2012 Scarlet Macaw Protection Documentary

Sunday, January 24, 2010

El Peru, Guatemala – Nests, Macaws, Bees and…

Brad and I were able to kick off our field season in Guatemala this past week. We met up with my Guatemala collaborator, Samuel Merida, at the Wildlife Conservation Society office in Flores, Guatemala. From there we picked up food and headed out to Paso Caballo; a Mayan village within the Nacional Parque Laguna del Tigre. I left my Jeep at the house of one the locals who works for WCS. That night we stayed at Guacamaya Camp and were hosted by BALAM.

El Peru field station

Puebla that we cooked on for every meal

The morning of the 14th, we loaded up and drove for another couple of hours to the El Peru field station, our home for the next week. Equipped with luxury lagoon bathing, old mattresses, and a puebla to cook on we were ready to roll.

We spent the next week climbing 20 nest trees, taking measurements and encountering macaws and non-macaws (bees, angry spider monkeys, and wasps). I even lowered myself into a gigantic nest cavity to find a barn owl defending her six eggs.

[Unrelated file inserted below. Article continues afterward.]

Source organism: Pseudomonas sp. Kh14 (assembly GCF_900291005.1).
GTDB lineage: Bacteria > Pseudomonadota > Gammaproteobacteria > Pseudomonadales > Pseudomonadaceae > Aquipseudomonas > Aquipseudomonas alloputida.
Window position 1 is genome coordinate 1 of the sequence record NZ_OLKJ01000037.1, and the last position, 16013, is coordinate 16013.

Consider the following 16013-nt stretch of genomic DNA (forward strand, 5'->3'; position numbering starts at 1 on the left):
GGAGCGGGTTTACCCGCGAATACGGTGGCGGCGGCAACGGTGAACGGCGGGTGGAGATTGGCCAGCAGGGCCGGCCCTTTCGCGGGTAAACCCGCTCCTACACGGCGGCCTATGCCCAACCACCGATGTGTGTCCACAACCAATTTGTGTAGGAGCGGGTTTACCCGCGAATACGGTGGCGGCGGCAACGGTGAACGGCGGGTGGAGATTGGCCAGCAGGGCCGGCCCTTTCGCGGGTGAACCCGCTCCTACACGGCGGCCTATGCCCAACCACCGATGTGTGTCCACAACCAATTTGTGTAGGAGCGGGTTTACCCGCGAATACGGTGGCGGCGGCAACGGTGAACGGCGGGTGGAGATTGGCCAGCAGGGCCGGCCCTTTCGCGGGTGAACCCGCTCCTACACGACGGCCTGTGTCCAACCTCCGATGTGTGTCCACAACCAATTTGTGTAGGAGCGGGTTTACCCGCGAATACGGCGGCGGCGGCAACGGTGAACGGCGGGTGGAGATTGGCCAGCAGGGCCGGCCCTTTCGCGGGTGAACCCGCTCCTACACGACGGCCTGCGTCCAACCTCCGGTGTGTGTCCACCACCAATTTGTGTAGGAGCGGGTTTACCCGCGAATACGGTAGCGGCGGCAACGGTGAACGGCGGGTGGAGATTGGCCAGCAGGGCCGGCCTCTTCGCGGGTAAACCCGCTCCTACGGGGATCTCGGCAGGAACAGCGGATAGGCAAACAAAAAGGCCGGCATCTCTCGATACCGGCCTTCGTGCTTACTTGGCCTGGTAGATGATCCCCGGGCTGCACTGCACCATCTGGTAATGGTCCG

Taking nest measurments

Brad climbing up a Cantemo (Acacia glomerosa). Cantemo is Mayan for macaw tree (Cante = tree, Mo = macaw).
I was able to climb into this cavity. WCS wanted me to remove the false floor that was installed last year. And what I found underneath the floor was...We worked hard during the day and relaxed in the evening, dipping into the lagoon to rinse off the grime. All in all it was a fantastic first effort at collecting nest cavity and tree data.

The WCS field crew out there were fantastic. Antonio Xol and 'Chus' Jesus Cholom Tec were a tremendous help, guiding us to the nest trees and showing us the ropes in that area.

The Crew: Samuel Merida, Brad Westrich, 'Chus' Tec, Charles Britt, and Antonio Xol

We returned to Flores for a night. Not being tired enough, we joined the rest of the WCS crew for indoor futbol; leaving us completely spent. After meeting with Rony the next day, we headed back to Belize.

On to the Chiquibul!

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